The primary outcomes in this study were stillbirth, perinatal death and neonatal morbidity rates stratified by gestational age and chorionicity. Stillbirths were defined as intrauterine foetal death between 25 weeks gestation and delivery. Neonatal death was the death of liveborn infant within 28 days of life. Neonatal morbidities include respiratory morbidities (respiratory distress syndrome, transient tachypnoea of newborn, pneumothorax, and intubation/mechanical ventilation), necrotising enterocolitis and sepsis.
SPSS 19 was used for data analysis. Groups were compared by using chi-square for categorical variables and t-test for continuous variables. P<0.05 was considered significant. Prospective risk of stillbirth and perinatal death was calculated week-wise for both monochorionic and dichorionic twins from 25 weeks onwards till delivery and then outcomes were compared between the two groups.
Prospective risk of stillbirths was calculated as the number of stillbirths during or after a given week-long gestational period divided by the total number of ongoing pregnancies at the start of that time period. Prospective risk of perinatal death was performed by dividing the number of stillbirths and neonatal deaths during any given week by the total number of remaining foetuses, thus at risk at the beginning of that week.20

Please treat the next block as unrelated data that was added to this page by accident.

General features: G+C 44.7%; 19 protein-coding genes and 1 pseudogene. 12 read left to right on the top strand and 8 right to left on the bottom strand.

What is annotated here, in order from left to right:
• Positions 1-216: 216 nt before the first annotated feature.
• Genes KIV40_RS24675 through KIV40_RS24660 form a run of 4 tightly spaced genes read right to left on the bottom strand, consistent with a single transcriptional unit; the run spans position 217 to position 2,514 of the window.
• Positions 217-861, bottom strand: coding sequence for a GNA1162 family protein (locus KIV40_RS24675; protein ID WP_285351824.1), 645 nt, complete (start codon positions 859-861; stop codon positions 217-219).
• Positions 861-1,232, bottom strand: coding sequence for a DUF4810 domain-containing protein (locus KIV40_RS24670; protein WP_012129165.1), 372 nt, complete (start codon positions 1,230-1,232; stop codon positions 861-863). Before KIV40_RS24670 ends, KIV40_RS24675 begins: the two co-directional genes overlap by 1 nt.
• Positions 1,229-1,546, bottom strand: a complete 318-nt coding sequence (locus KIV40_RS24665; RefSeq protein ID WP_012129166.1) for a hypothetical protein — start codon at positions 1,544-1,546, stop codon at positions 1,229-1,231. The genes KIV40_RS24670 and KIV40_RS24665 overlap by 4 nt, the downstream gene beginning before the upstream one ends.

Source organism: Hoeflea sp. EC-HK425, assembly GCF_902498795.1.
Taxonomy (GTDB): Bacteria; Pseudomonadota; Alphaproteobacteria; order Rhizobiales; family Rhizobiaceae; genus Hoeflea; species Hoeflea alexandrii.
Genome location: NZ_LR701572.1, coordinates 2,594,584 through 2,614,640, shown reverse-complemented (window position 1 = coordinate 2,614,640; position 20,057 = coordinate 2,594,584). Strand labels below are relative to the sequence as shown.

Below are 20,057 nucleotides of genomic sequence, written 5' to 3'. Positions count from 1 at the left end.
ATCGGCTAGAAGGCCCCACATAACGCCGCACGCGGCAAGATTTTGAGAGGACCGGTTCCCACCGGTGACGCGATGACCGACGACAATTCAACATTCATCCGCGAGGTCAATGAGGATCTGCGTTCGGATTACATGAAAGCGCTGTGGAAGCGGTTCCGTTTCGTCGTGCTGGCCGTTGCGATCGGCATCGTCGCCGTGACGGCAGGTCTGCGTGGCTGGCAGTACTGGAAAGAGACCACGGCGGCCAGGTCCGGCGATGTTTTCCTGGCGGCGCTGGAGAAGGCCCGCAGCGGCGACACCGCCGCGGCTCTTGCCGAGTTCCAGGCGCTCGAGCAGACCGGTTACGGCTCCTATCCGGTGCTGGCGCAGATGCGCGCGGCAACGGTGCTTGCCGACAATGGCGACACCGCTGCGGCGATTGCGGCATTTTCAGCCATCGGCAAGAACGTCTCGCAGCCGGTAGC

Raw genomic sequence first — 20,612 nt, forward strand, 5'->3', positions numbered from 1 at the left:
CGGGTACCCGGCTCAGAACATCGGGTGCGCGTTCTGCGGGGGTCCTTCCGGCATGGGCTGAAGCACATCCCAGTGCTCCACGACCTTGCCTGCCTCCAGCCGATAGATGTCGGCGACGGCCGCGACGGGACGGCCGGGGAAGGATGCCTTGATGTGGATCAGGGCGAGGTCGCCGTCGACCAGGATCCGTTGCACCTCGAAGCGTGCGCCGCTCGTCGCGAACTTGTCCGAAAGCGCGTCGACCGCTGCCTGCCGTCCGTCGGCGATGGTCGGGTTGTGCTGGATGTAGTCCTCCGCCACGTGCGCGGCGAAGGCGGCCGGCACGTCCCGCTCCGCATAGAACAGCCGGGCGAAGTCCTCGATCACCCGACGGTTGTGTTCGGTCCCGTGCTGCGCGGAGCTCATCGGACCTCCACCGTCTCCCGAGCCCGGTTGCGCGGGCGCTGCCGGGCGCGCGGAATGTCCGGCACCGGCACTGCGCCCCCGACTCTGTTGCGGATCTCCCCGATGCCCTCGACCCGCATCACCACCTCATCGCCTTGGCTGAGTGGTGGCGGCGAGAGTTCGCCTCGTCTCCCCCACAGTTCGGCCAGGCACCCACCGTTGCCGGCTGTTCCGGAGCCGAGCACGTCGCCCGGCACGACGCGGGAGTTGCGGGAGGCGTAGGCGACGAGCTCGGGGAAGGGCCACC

Results

Of the 544 cases of multiple pregnancies, 394(72.4%) met the inclusion criterion. Of them, 84(21.3%) were MCDA and 310(78.7%) were DCDA. The mean maternal age was 28.15±4.45 years in MCDA cases and 28.51±4.80 years in DCDA cases (p=0.54), whereas the mean gestational age at the time of delivery was 34.76±2.70 weeks and 35.43±2.60 weeks, respectively (p=0.03). The mean birth weight was 2,047.15±509.8 gm in MCDA twins and 2,204.68±535.1 in DCDA twins (p=0.001) (Table-1).